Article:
BA (Hons) Bespoke Tailoring grad creates immersive online exhibition
BA (Hons) Bespoke Tailoring graduate, Sarah Hollebon is based on Kingly Street in Carnaby London, offering handmade garments and advocating quality and precision in every item. She is currently focused on the areas of mental health, trauma, and sexual violence, with each collection highlighting people’s real experiences and challenges, where some are extremely deep rooted.
As the UK continues its national lockdown, Sarah is hosting a virtual exhibition, ‘Death Over Time Part 2’, which will be streamed to the public for free between 25 January 2021 – 14 February 2021 and will coincide with the national mental health campaign Time to Change’s annual ‘Time to Talk Day’ on Thursday 4 February 2021. You can visit the online virtual exhibition here. Ahead of the exhibition, we caught up with Sarah to see how she has managed her time throughout the past year and reiterates the positive impact fashion can continue to have on our society.
What have you been up to since we last spoke?
I launched a new product called: ‘miniatures’ They are mini versions of my current mental health collection and are limited to only 50. The miniatures are on movable and bendable mannequins, offering various poses. Standing at 30cm, the intricate miniatures work well as art display pieces in the home or workplace for opening up the conversation on mental health.
I also designed and created a custom bespoke jumpsuit for Kid Jupiter’s front man Laurence Morgan. Kid Jupiter are a vivid London indie band wrapped up in luscious harmonies and intoxicating grooves. Laurence’s jumpsuit is a striking asymmetric statement piece. We took inspiration for the colours, pastel pink and blue, from their new single to be released in 2021.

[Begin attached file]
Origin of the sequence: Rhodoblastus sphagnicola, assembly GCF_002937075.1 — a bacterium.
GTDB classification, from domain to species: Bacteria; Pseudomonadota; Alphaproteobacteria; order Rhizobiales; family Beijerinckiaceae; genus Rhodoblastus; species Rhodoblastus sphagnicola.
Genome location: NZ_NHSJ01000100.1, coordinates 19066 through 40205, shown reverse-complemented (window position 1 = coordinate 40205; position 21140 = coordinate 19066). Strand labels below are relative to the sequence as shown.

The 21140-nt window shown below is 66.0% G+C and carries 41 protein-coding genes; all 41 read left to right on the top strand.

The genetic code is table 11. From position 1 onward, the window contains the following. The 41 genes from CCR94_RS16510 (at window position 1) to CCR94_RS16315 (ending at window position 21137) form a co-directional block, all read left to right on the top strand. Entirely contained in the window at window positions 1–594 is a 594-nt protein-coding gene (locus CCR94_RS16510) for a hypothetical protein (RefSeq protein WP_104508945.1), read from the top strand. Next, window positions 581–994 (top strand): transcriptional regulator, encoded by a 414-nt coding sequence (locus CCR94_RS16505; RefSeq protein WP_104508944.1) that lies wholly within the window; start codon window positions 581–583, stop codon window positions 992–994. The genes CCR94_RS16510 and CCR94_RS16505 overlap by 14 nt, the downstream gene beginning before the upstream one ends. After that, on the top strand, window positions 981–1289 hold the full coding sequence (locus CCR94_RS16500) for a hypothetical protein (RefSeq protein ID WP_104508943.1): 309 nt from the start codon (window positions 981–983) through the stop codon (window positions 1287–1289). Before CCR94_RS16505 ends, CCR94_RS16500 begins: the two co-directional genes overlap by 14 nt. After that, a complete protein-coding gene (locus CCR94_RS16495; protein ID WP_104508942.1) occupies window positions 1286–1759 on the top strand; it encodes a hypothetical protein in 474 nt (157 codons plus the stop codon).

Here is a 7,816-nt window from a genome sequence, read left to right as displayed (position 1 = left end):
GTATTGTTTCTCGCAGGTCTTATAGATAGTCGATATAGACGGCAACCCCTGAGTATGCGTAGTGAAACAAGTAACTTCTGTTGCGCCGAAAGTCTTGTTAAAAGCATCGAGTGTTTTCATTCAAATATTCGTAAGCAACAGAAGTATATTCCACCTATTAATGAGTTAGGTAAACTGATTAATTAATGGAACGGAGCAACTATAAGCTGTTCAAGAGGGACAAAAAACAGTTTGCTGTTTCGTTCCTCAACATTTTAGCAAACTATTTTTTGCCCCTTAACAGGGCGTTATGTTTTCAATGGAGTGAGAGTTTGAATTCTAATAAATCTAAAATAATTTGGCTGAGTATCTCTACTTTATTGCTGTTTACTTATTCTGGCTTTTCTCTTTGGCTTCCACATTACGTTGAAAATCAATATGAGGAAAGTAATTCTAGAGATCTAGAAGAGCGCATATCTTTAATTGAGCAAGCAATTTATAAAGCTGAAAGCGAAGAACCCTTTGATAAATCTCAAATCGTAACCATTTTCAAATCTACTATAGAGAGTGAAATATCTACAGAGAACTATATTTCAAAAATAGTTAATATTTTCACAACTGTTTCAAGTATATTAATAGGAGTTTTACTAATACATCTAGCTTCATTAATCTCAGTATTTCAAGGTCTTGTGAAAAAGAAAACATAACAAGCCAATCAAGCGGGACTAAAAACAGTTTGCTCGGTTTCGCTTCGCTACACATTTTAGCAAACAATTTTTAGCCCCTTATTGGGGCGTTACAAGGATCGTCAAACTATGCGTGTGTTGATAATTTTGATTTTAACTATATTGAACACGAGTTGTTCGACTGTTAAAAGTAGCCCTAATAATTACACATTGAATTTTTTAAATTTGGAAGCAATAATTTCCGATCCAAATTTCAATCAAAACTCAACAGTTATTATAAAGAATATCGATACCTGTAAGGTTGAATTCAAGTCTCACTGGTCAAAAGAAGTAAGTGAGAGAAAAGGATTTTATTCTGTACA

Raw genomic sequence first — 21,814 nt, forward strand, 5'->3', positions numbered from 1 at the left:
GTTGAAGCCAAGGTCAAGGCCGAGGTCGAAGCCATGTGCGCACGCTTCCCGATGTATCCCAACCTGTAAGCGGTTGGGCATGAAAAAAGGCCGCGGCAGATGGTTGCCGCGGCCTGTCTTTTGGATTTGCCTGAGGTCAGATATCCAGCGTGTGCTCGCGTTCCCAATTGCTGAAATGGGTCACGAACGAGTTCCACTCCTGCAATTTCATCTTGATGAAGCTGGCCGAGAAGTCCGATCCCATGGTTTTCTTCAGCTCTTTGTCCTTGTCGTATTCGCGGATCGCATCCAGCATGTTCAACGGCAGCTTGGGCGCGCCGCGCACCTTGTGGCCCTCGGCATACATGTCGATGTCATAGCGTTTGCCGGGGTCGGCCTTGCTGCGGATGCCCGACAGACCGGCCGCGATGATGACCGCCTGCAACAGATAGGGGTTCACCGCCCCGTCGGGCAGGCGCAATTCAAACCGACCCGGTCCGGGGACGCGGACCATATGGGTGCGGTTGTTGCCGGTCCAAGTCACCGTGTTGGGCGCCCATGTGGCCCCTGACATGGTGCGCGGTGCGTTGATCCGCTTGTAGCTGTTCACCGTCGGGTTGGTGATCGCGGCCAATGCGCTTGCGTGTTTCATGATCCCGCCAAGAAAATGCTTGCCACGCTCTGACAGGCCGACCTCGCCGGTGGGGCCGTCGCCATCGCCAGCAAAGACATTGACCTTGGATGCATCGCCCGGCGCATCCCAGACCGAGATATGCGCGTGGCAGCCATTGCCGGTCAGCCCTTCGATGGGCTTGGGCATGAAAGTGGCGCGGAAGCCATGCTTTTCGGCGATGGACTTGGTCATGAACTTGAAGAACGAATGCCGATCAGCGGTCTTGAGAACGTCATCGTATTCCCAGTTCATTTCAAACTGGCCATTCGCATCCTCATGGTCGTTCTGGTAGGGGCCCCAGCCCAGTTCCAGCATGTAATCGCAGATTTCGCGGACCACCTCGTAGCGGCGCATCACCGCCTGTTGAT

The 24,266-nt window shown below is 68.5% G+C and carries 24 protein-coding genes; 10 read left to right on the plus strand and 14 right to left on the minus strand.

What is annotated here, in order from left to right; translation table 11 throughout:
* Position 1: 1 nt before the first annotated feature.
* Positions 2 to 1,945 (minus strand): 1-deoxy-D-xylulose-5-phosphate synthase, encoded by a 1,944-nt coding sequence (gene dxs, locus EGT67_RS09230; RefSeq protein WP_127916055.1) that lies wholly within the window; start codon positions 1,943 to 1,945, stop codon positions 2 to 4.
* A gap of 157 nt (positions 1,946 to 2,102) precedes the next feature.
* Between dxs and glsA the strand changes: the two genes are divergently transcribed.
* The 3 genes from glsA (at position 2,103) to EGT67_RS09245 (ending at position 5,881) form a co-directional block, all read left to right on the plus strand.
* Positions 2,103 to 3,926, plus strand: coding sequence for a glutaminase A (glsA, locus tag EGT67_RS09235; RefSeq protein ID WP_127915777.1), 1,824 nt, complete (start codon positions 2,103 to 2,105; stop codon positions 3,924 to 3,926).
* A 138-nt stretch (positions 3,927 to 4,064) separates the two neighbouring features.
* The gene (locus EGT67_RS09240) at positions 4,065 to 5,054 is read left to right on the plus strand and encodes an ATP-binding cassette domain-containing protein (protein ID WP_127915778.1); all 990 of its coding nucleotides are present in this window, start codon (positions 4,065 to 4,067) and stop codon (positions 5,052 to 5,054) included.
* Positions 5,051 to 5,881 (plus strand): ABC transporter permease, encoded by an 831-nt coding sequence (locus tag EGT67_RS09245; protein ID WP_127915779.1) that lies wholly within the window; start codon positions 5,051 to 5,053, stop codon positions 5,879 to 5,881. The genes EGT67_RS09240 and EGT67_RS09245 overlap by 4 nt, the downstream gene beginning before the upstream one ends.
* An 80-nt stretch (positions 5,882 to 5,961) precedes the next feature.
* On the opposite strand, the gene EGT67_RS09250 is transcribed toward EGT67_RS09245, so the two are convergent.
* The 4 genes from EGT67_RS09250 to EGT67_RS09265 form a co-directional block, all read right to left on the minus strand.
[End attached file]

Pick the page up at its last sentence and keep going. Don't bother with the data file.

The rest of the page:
In my spare time, I am a mental health activist and public speaker. Since Jan 2020, I have been volunteering for Time to Change a national campaign to end stigma and discrimination around mental health. July 2020, I became a Speakers Collective community member. The Speakers Collective is a community of professional speakers who facilitate and promote learning on a variety of social issues. I have been developing and refining my public speaking skills by opening up the conversation and advocating a wide range of areas in mental health and sexual violence.
Tell us about the new collection and why the sentiment is so prevalent today.
The new piece is a unique art/ fashion collaboration between myself, Daniela Raytchev, a multidisciplinary artist and LCF alumni, and Never Fade Factory, a concept store based in Soho supporting emerging designers. The jacket raises awareness on rape and sexual violence and is created from upcycled materials and natural fabrics. One side of the jacket represents the turmoil of the trauma and the other side represents the aftermath during recovery. The original artwork is hand painted by Daniela and is based on one of her paintings, where she interviewed a survivor of sexual abuse. The deep red rouching is tucked and folded in, recreating the scars and complex journey one undertakes. Black ribbons can either be tied or hung loosely from the jacket, representing the process from flashbacks to the willingness to begin opening up and start the journey of recovery.